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The drinks on offer were thankfully delicious — not everything shown on the website was available, as they split the café’s month-long existence into two sections with different offerings each. I attended the early portion, so my drink options were limited. The Nobody Soda was a wonderful blend of cider and blueberries, and the Twilight Town drink was a delicious orange and mint concoction. The Destiny Smoothie was unfortunately a little too much crushed ice, but the blend of watermelon and pineapple was tasty. I topped it all off with the King’s Castle, which was a fantastic blend of blueberry and lassi, and easily was the best choice of the four.

After paying for the check and briefly sticking around to watch the b-roll some more — they were showing the Hydra fight from KH2 and I had to stop myself from saying “GET UP ON THE HYDRA’S BAAAACK” — I had to really consider what it meant to be a fan of something. Loyalty to a series that has genuinely changed peoples lives doesn’t necessarily mean loyalty to everything involving it. I got to experience a dream of many people, yet I couldn’t help but feel like I wasted my time. Did that make me less of a fan?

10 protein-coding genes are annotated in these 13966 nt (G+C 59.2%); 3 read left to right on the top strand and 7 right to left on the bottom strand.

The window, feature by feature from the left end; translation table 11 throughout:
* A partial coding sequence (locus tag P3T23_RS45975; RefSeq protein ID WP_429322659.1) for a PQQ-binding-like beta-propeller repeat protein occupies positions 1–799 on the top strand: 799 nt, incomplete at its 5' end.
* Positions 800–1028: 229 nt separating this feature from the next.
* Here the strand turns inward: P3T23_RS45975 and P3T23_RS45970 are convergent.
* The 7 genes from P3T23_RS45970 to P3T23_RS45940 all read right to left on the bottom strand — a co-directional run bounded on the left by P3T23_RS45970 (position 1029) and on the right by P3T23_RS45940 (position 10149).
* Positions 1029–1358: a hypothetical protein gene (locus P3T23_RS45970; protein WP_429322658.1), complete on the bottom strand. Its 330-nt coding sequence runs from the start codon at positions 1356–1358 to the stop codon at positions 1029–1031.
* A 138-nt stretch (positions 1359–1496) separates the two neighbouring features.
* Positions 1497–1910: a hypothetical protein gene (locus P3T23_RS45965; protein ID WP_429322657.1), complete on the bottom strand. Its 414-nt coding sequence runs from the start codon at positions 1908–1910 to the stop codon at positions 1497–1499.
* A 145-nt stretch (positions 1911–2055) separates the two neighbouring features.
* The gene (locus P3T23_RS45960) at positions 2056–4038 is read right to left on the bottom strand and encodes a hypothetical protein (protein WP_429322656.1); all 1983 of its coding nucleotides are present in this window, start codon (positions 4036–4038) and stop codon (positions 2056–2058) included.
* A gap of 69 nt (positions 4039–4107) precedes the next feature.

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This experience really just cemented what I knew deep down in my heart and chose to ignore out of love for Kingdom Hearts — most themed cafés are terrible experiences. They’re cool novelties, but usually don’t hold up as worth the price. The great drinks didn’t make up for the KH café’s lack of atmosphere combined with the subpar food. Sure, the merchandise is cool (I will love and cherish my hoodie and ice cube trays forever,) but merchandise can be bought usually after the fact. I took a three-hour train to get here, and felt like it wasn’t worth the trip. I can’t imagine a mega-fan traveling from the UK or the US experiencing this and coming away happy without doing some serious mental gymnastics to justify it. Sometimes being a fan means knowing when something you love has disappointed you.